Got to say I agree with Matias comment about Compiz fusion. If you have 3D hardware accelerated graphics card, you will see as Compiz is a brilliant piece of eye candy and runs fast.

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Quote:
Original post by Glass_Knife
Any one else tried this with Virtual PC.

Since I haven't used Virtualbox, does it make a huge file for the whole file system, or does it add to it.

I looked at VMWare, but only the player is free, is that correct. Is it true that you need to buy it to make your own virtual environments? If that's the case, then is the an Ubuntu 8.10 out there for free?

Sorry for all the silly question, but you gotta start somewhere, and when it comes to forums, Gamedev is the best.

Thanks again.

Yeah I tried it with on and off with Ubuntu but it's hit or miss with VirtualPC(will usually get a black screen during install unless you use some command line hacks) so I've switched to VirtualBox which seems to work alot better with Linux distro's and is updated alot more often than virtualpc.
Save yourself some grief and use latest VirtualBox which I know works with Ubuntu since that's what I"m using whenever I have to do something with Ubuntu.
Here someone actually took step-by-step screenshots on how easy it is so you'll see what a nobrainer it is to do and you'll wonder why you never bothered before since it's just like installing any other program.
And if your cpu used hardware virtualization it will run just about as fast as if you took the time to do a proper dualboot. The only things that will be missing will be 3D acceleration and networking is a pain to get right.

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Quote:
Original post by DrHalan
I would reccomend trying Ubuntu as live CD it is the easiest way.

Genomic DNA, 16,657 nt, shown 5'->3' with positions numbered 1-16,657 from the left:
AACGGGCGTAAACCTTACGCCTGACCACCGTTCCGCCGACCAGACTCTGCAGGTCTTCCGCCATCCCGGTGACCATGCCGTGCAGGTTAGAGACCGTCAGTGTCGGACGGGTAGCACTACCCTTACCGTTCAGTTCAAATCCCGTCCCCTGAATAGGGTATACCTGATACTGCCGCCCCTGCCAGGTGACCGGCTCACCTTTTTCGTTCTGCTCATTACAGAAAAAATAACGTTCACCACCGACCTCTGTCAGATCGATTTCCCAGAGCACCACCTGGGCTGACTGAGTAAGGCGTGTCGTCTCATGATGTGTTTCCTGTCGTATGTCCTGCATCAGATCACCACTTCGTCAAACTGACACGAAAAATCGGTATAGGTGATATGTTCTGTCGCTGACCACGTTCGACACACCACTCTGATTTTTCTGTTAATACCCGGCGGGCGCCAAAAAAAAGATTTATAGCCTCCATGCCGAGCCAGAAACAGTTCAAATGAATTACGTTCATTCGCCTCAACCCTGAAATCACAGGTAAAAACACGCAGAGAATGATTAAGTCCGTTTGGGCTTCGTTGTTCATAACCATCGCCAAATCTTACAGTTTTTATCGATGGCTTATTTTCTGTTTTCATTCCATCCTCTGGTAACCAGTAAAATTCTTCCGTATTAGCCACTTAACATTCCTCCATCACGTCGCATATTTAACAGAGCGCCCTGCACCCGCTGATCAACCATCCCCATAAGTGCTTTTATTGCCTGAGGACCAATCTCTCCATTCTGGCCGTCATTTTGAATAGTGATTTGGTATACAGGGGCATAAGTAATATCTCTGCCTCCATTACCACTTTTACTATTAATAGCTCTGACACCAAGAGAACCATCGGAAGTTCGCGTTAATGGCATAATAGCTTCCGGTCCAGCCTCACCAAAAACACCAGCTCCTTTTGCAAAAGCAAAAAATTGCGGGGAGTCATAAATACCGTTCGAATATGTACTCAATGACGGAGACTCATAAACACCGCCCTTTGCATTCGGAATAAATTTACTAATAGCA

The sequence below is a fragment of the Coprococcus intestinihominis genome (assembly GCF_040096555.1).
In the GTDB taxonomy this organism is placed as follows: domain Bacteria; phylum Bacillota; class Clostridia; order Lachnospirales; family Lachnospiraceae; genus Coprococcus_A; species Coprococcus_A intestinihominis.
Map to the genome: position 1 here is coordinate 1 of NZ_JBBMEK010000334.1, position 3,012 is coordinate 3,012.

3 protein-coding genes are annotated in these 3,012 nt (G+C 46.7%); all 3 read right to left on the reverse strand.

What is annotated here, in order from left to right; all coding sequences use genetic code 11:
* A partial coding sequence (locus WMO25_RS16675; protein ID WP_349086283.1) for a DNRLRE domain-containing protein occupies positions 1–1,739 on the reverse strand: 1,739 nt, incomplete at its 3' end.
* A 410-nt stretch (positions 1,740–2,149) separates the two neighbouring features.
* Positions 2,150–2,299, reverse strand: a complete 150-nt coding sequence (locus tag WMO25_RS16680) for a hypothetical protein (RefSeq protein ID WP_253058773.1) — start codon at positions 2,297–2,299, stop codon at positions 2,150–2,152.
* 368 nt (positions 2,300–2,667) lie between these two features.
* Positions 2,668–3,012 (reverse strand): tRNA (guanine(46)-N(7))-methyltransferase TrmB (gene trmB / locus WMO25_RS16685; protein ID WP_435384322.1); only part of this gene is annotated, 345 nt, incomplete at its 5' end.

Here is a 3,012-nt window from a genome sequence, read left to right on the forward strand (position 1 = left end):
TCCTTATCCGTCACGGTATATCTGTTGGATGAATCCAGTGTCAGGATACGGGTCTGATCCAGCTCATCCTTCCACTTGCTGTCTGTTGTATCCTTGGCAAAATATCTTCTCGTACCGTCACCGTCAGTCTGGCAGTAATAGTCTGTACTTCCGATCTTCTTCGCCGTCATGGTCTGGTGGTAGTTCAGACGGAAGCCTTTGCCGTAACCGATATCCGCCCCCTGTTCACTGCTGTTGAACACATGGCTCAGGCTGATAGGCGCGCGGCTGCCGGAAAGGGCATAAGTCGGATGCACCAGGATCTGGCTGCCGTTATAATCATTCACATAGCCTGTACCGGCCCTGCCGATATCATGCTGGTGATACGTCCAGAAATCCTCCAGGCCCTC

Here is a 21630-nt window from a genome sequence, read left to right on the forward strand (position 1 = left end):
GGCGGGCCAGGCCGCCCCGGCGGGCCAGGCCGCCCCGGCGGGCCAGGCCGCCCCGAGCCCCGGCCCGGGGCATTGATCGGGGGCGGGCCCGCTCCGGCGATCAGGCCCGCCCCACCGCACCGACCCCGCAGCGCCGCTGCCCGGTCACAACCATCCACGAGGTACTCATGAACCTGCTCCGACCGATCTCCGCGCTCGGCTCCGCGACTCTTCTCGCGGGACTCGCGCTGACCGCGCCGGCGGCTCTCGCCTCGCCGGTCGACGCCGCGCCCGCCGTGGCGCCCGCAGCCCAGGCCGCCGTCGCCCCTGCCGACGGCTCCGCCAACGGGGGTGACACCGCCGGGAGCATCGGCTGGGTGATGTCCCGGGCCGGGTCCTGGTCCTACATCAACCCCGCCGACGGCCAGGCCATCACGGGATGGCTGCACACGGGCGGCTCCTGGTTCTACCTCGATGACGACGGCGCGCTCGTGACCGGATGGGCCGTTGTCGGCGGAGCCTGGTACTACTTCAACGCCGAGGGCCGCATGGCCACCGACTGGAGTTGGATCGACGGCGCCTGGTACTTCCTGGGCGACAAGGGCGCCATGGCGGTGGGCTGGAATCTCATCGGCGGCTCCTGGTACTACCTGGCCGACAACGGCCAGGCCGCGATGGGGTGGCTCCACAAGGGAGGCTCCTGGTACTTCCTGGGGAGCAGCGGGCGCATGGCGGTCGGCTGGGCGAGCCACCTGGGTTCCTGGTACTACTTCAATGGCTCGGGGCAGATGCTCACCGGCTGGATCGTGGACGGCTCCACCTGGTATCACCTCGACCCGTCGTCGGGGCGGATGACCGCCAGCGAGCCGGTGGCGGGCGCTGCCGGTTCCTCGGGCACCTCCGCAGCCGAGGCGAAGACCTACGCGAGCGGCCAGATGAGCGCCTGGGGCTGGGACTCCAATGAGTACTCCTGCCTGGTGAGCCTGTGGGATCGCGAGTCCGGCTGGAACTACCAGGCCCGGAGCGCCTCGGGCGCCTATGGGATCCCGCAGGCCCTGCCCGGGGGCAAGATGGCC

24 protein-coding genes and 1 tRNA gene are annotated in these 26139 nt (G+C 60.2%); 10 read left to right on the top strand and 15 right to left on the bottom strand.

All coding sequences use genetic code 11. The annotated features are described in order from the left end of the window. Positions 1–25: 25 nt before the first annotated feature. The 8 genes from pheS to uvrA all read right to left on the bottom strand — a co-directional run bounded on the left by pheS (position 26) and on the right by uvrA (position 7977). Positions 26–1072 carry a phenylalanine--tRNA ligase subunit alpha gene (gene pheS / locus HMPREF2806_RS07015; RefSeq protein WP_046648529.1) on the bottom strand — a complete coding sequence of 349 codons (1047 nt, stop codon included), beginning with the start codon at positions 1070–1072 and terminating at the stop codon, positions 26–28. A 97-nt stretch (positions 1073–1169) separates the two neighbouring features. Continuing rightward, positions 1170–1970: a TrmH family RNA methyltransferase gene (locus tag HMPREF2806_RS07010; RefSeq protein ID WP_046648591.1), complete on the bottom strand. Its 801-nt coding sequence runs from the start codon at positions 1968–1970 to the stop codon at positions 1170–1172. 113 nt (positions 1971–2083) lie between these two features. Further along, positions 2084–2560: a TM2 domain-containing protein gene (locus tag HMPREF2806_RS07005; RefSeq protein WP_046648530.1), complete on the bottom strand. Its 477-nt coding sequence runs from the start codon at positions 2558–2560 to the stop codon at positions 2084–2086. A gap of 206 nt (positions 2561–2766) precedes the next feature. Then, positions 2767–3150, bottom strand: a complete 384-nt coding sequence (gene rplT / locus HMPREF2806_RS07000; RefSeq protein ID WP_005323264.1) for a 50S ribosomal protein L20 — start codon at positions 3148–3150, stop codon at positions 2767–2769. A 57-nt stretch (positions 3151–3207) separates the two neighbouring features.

I agree, if you're only trying it out, this would be a truly easy option.

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I know this is quite a few posts up but it may still be helpful.

Quote:
Original post by Glass_Knife
I looked at VMWare, but only the player is free, is that correct. Is it true that you need to buy it to make your own virtual environments? If that's the case, then is the an Ubuntu 8.10 out there for free?
VMWare server is a much better product than their player. I think it makes more sense as well, create a virtual machine, boot it, install what ever you want.

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Basic directions for VirtualBox:

  1. Start Virtualbox

  2. Click 'New' to make a new vm

  3. Give it a name and choose Ubuntu from the OS type menu

  4. Choose the base memory size. This depends on how much you have on your host machine. If you have a gig or more, I'd recommend 512 megs. You can change this later (just like with a real PC).

  5. Next create a hard disk. Virtualbox uses a very large file as the hard disk for you vm. You can use a fixed size or dynamic hard drive. A dynamic one will resize to as large as you need, but is a bit slower.

  6. Finish creating the vm.

  7. Select your new vm from the menu.

  8. Click settings

  9. Under CD/DVD, check the 'mount cd drive' option.

  10. Click the Radio button for using an Iso image and select you Ubuntu CD Iso

  11. Click OK and then power on the VM.

  12. You should now be greeted by the Ubuntu installer.

  13. After installing, unmount the CD drive so that you don't just go back to the Live CD



You should now be all setup.

HTH